Pat Flaherty - Bring Me The Dawn
The microphone techniques used were inspired by The Recording Engineers Handbook, written by Bobby Owsinski. I had started the production with idea that Pat would arrive with all his equipment, which to my knowledge and Pre-production prep told me that it was guitar, banjo and foot stomp. So I prepared for that. When Pat arrived he informed me that the drummer was waiting in the car park. In my old line of work I was used to rolling with the punches, so I jumped at the chance to help him get straight into the Live room and set-up. I quickly changed my plan and set up for a drum recording. The new plan was SM57's on the top and bottom snare, D112 on the kick, NT1A over the shoulder of the drummer and an AT2050 room mic.
Next to record was the bass, which I DI'd from the Live room to the desk and through to an amp that was recorded as a seperate channel. In reflection, afterwards I could have tracked the drums and bass live, then re-amped them later. I did this through multi-tracking, after through a HA3500 bass head and Warwick Cabinet. Doing some of the work Live may have saved me some time in the production.
The acoustic guitar was recorded with an Omni AT2050 and and NT5 in an A-B stereo configuration. This worked well and captured the brightness of the guitar and colour from the room. One area I was convinced would work well from The Recording Engineers Handbook, was the banjo micing technique. In the book they suggest different methods for 2 types of banjo, a closed back and open back. In this session I was introduced to a hybrid banjo, which comes with its own challenges if you don't know what your doing. I didn't, but quickly learnt and moved the mic around the banjo until the best spot was found. With this banjo the area of resonance was around the side, almost like small holes on a resonator guitar, but different tone. The sweet spot was pointed above the fret board and in towards the holes. Pointed directly at them about 10 inches away.
After the music tracking was done, Vocals were the last thing on the production schedule and Pat delivered a great performance. He sung all parts to the song using the NT2A in a cardioid polar pattern. At this point the session was only into the 3rd hour and he knew the song very well and was well rehearsed. The dynamics in his voice really came out over the tracks and he required no pitch correction at any point later in the vocal edit.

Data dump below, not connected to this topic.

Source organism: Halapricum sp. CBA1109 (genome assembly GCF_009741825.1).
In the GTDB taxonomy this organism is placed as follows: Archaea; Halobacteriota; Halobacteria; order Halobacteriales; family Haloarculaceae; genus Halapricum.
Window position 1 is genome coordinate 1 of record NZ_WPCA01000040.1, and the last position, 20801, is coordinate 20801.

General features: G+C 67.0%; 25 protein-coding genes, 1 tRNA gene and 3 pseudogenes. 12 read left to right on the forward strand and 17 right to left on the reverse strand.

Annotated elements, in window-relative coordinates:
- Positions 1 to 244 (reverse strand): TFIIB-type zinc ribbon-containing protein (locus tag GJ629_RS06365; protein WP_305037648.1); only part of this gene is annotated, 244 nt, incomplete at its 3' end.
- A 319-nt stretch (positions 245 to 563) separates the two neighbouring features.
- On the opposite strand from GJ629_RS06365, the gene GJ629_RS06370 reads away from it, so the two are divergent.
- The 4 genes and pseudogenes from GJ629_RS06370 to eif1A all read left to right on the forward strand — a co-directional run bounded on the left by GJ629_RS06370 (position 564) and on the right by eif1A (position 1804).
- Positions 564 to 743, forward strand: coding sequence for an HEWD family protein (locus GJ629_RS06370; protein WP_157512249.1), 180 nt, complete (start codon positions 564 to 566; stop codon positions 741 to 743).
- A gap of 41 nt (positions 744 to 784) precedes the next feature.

Tracking acoustic guitar
Fireface 800 Interface
- Audient 4816 Console
- Audio Technika AT2050 Condenser Mic
- Rode NT5 Small Diaphragm condenser
The guitar was recorded in the centre of the room and faced towards the glass. Pat's playing style was quite soft in his strumming patterns and finger picking so facing him towards the glass didn't effect the room acoustics in the microphones.
Banjo Mic Technique and Vocals
- Audient 4816 Console
- Rode NT2A Condenser Microphone
The Banjo mic placement was originally taken from The Recording Engineers Handbook, however, after getting to the session and seeing the type of Banjo Pat had, I changed the plan knowing that it wasn't an open or closed back banjo. It had resonating holes around the side which caused a problem in finding the sweet spot. This was my first time recording this instrument, the mission started to find it. The best method I could see was to mic up the holes around the side of the banjo. This is where the air pressure was escaping and was the clearest position an SM57 could find.
The Vocals were standard and required no processing in either the headphones or the aux sends on the bus. Pat delivered the vocal in a few takes through the NT2A, which I find to be one of the best vocal mics i've used in my short career.
- Top Snare - SM57
- Bottom Snare - SM57
- Hi-Hat - Rode NT5
- Overhead - Rode NT1A
- Room - Rode NT1A
The drummer was a late inclusion into the production, but arrived on the day well prepared. His work through playing at church, touring nationally and session playing made it an easy addition and really showed. He used a maple Ludwig Drum kit with a really great gated reverb sound resonating naturally off the snare. Everyone in the control room lost it when that came through the two SM57's. I suggested we keep the kit simple and only use the basics on the kit. So we cut it down to kick, snare. ride and hi-hat. This really let the room and the mics capture as much of the instruments as possible.
Although Nathan did a great job playing to the scratch and click we were provided, we had slight tempo problems an the start of the song. This needed to be fixed in the edit, but learning from that mistake I can see how important it is to pay attention to the finer details. The technique for recording was something I had never done, but tried using a mono overhead and room mic. This worked well to reduce noise in the room and added nice space to the close mics used on the kick and snare.
- Fireface 800
- Audient 4816 Console
- Passive DI Box
- Mark Bass Cabinet with amp head
- AKG D112
The bass was played by Pat after the drums had been laid down and decided to go for a DI and through to amp set up into 2 channels. This gave great groove and tone to the bass in the mix and was a pleasure to re-amp. The D112 picked up a more rounded tone than the SM57 and was the reason for the choice on the day. In the picture there is a room mic still connected, but this didn't get used in the mix as it wouldn't capture the best sound at the back of the room. I would say this part of the production was the easiest due to the simple grooves Pat put on the track.